Over Age 40? It’s Never Too Late to Start Running. How to Safely Chase Good Health While Hitting the Pavement

At any age, adding exercise to your routine is one of the surest ways to improve overall health and quality of life. Exercise has been proven to improve functioning in your immune system, help you keep your weight under control, and help you get a better night’s rest. What’s not to love?

But for people over 40, regular exercise is more important than ever. It can slash your risk for diabetes and heart disease, and the increased vascular activity can actually stave off cognitive impairment, keeping your brain sharp.

Even if you don’t regularly exercise, you might want to try running. You can also add it to your current routine: it’s an excellent choice for cross training. Running is easy to learn, requires minimal equipment, and you can do it nearly anywhere, which makes it popular with vacationers and people who travel often for work.

Starting Running in your 40s, university foot and ankle institute

With Age Come Challenges

You may be looking and feeling older every year, but if your heart and lungs are in proper order, it’s never too late to train. That said, getting older does present unique challenges that you should be prepared for.

As you creep into your older years, the collagen in your joints starts to deteriorate. Soft connective tissues lose some of their flexibility and become more susceptible to tears. Your bones will tend to become more brittle, making fractures more likely.

If you’re concerned about your joint or skeletal health, visit your orthopedist for an evaluation. For some, running may be off the table. But even if that’s the case, walking puts less stress on your body and can be just as beneficial.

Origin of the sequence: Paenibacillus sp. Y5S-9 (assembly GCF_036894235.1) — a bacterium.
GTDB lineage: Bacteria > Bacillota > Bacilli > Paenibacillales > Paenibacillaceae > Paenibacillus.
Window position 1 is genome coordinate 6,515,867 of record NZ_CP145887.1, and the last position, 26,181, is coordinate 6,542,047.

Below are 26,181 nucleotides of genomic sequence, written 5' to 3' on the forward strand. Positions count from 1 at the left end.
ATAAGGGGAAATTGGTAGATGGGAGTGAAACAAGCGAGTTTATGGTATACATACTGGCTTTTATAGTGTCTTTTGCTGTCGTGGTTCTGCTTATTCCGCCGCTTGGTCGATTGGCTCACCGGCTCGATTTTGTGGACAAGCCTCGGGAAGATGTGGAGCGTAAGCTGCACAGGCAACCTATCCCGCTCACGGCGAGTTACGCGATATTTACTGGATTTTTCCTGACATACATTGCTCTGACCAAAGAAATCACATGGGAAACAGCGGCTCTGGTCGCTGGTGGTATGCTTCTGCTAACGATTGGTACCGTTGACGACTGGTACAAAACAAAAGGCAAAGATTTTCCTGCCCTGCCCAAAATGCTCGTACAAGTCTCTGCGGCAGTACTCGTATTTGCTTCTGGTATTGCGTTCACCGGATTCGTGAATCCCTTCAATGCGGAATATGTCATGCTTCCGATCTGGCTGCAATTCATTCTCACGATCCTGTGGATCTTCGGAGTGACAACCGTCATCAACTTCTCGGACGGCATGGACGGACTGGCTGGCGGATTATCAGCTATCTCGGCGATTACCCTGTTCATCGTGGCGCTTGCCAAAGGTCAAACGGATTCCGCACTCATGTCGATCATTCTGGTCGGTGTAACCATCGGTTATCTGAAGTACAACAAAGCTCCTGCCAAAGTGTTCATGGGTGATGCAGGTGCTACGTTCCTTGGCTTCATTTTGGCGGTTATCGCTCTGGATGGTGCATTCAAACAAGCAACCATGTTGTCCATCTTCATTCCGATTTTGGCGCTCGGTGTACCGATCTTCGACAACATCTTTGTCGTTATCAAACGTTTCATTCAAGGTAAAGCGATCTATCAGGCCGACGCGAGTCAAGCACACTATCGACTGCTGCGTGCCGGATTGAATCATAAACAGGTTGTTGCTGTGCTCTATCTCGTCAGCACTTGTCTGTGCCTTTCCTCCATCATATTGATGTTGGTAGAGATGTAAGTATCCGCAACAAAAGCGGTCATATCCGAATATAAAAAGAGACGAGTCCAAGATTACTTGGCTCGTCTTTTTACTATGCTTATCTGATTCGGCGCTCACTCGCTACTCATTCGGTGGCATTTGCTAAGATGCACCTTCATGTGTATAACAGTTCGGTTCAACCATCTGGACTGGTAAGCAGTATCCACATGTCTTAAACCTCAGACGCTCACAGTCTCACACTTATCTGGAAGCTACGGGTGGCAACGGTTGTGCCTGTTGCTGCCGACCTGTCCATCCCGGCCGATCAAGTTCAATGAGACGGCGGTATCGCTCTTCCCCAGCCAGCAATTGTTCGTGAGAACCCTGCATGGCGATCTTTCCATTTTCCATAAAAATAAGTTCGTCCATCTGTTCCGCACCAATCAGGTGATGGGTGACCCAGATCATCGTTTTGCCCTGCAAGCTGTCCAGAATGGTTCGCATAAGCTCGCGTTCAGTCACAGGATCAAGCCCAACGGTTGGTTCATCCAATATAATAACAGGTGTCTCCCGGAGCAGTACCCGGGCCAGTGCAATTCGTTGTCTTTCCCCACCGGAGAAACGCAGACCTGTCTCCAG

Additionally, around age 30, our bodies begin to lose a small percentage of muscle mass each year. Exercise can’t stop this process, but it can slow it down considerably. Put in the work now for better mobility and more independence later in life.

Start Slow

If you’re new to regular exercise, you don’t need to start training for marathons in order to “make up for lost time.” Ease into your new routine. Your heart hasn’t been conditioned for long, sustained periods of stress, and that kind of strain can actually increase your risk of a heart attack.

Try walking briskly for 30 minutes each day, six days out of the week. You should be breathing heavy, but not gasping for air. Once this becomes comfortable, up the ante by alternating between brisk walking and running for 1-2 minutes at a time. You can increase the amount of time you spend running to your comfort level.

This method will add a controlled amount of stress to your joints, muscles, and cardiovascular system – just enough to help them grow stronger. You want to avoid overstressing them, which could cause a stress injury.

The Talk Test

To help you gauge whether you’re pushing yourself too hard, use the “talk test.”

Running talk test, University Foot and Ankle Institute

The “talk test” is a simple test. Essentially, you should be able to hold a conversation with someone while you’re performing your cardio exercise. If you can only huff and puff about 2 words at a time, you should slow your pace.